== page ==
Edited by Michael Chabon and Ayelet Waldman. HarperCollins, 2017. 434 pages. $16.99/paperback; $9.99/eBook.
This is a book I came to with an open (or should I say blank) mind. As a nonobservant Jew mystified by—but not well‐versed in—the intractable rhetoric and endless turmoil of the Middle East, I wondered if it wasn’t time for me to be “woke” about the Palestinian situation. I hoped to gain a better sense of how life has been lived in the occupied territories on the fiftieth anniversary of the Six‐Day War and the occupation.
Also, as an essayist myself and a fan of many of the authors represented, the book’s concept interested me. What happens when you invite a variety of talented authors to pay a quick visit to a beleaguered part of the world and write about their impressions in whatever fashion they choose? Would the execution live up to the promise? Could 26 different writers from different countries each find something new to say about the same situation?
It’s also a book I wanted to love. The premise behind this enterprise is not only politically correct but dear to any writer’s heart: that the best way to evoke interest and compassion for the unknown “other” is to reveal the lives of individuals that transcend their particularity to resonate as universal. Or, as Colum McCann puts it in his essay “Two Stories, So Many Stories,” in which he writes of time spent with two families—one Palestinian, one Israeli—who had both lost children to violence: “stories can pry open our rib cages and twist our hearts backwards a notch.” He adds, “In telling our stories we oppose the awful cruelties of the ties and present to the world the profoundest evidence of being alive.”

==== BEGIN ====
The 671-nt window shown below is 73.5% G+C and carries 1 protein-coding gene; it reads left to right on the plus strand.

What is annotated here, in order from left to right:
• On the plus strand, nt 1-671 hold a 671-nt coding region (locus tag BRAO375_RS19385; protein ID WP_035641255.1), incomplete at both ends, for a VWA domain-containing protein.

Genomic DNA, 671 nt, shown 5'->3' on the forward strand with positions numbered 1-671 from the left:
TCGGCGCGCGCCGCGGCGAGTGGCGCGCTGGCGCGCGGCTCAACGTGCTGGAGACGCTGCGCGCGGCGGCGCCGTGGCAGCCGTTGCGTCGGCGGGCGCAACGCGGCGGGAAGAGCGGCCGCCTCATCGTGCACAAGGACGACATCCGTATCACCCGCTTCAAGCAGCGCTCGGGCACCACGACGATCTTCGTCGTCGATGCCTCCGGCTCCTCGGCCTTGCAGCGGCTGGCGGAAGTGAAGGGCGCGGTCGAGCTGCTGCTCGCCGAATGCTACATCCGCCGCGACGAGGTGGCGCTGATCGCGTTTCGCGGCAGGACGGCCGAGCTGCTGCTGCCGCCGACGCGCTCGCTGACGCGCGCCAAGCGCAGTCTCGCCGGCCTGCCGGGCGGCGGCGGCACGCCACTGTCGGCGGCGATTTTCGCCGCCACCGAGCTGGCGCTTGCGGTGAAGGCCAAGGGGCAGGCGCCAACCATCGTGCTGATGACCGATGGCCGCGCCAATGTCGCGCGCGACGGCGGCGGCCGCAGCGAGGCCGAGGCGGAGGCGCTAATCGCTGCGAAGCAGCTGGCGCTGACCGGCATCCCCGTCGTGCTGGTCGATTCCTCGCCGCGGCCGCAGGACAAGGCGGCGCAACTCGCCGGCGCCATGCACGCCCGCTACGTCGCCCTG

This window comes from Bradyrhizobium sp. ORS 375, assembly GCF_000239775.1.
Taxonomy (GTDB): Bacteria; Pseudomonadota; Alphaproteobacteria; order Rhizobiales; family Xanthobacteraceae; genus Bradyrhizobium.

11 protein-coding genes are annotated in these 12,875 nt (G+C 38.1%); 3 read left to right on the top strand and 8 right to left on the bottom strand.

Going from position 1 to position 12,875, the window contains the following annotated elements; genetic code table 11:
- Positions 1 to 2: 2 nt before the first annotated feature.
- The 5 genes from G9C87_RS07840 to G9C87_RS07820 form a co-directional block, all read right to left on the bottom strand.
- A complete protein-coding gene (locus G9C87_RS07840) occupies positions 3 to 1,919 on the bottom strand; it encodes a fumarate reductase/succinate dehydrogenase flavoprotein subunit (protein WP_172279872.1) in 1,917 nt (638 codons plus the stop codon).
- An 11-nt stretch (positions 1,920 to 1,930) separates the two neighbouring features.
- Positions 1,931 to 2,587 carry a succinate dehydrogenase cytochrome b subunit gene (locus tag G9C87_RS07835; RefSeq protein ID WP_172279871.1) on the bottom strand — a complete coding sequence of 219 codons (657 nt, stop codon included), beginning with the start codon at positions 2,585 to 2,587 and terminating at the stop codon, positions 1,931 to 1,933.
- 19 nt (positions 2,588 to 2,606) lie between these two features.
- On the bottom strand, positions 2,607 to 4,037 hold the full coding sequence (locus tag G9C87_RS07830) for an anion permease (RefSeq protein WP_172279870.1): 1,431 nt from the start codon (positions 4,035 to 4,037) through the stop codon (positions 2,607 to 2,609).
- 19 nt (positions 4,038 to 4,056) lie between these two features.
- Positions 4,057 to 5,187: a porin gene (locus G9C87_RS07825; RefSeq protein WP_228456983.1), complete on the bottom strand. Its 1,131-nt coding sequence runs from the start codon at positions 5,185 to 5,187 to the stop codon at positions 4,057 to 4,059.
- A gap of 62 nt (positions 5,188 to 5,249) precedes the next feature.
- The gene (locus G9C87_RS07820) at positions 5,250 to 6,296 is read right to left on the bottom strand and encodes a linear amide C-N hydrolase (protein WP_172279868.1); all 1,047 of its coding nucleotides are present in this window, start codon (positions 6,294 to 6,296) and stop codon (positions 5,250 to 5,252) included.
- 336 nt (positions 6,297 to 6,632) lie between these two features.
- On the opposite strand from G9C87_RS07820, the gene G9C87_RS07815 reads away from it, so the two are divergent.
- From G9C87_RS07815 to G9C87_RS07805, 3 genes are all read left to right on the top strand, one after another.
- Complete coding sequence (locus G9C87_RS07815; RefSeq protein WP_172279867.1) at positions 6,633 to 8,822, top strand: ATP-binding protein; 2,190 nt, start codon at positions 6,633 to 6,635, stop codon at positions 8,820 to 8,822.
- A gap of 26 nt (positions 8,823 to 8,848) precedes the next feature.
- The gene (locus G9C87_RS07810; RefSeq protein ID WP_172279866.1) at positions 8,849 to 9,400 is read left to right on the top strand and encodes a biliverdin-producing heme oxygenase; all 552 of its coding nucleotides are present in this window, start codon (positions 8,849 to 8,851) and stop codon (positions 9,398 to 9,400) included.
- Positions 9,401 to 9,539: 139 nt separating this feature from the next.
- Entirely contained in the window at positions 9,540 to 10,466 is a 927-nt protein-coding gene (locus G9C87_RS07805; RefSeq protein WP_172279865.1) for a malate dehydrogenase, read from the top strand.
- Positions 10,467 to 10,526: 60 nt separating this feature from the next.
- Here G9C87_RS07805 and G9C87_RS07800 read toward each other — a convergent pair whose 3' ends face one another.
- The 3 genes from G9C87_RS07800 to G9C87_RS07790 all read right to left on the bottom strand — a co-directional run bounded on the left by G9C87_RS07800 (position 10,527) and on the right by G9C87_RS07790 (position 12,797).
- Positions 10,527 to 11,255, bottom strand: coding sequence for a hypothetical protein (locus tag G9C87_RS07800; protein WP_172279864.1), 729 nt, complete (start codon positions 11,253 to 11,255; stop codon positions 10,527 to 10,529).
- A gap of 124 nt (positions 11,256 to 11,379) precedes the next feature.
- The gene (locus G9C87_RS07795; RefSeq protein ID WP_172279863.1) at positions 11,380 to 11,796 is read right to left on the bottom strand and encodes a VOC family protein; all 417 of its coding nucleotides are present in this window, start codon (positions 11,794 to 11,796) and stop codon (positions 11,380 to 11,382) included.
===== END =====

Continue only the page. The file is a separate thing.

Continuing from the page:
There is nothing in this book that is not well‐written, and each of the 26 pieces engaged my interest. Observing life in the occupied territories, people such as Geraldine Brooks, Anita Desai, Hari Kunzru, Mario Vargas Llosa, Jacqueline Woodson, along with coeditors Michael Chabon and Ayelet Waldman, write convincingly and passionately about the daily lives of men, women, and children who are barraged by seemingly senseless and endless obstacles to domestic life, shopping, education, jobs, and travel. I learned about families locked in their homes and forbidden from walking down their own streets; of shepherds arrested for grazing their flocks; of midnight tunneling by Israeli soldiers through apartments in which Palestinians live; of limited water supplies, electricity shortages, endless red tape around work and building permits; of relationships thwarted, travel restricted, and families losing land they had cultivated and lived on for generations.
The essayists joined Palestinians as they awoke at 4:00 a.m to wait in lines for hours to get to their (mostly menial) jobs in Israel or as they dealt with two‐hour car rides that should have taken 20 minutes without roadblocks and checkpoints. They heard of young children detained and mistreated in Israeli holding centers, intellects dying for lack of education, olive trees dying for lack of water, and people dying for lack of medical attention.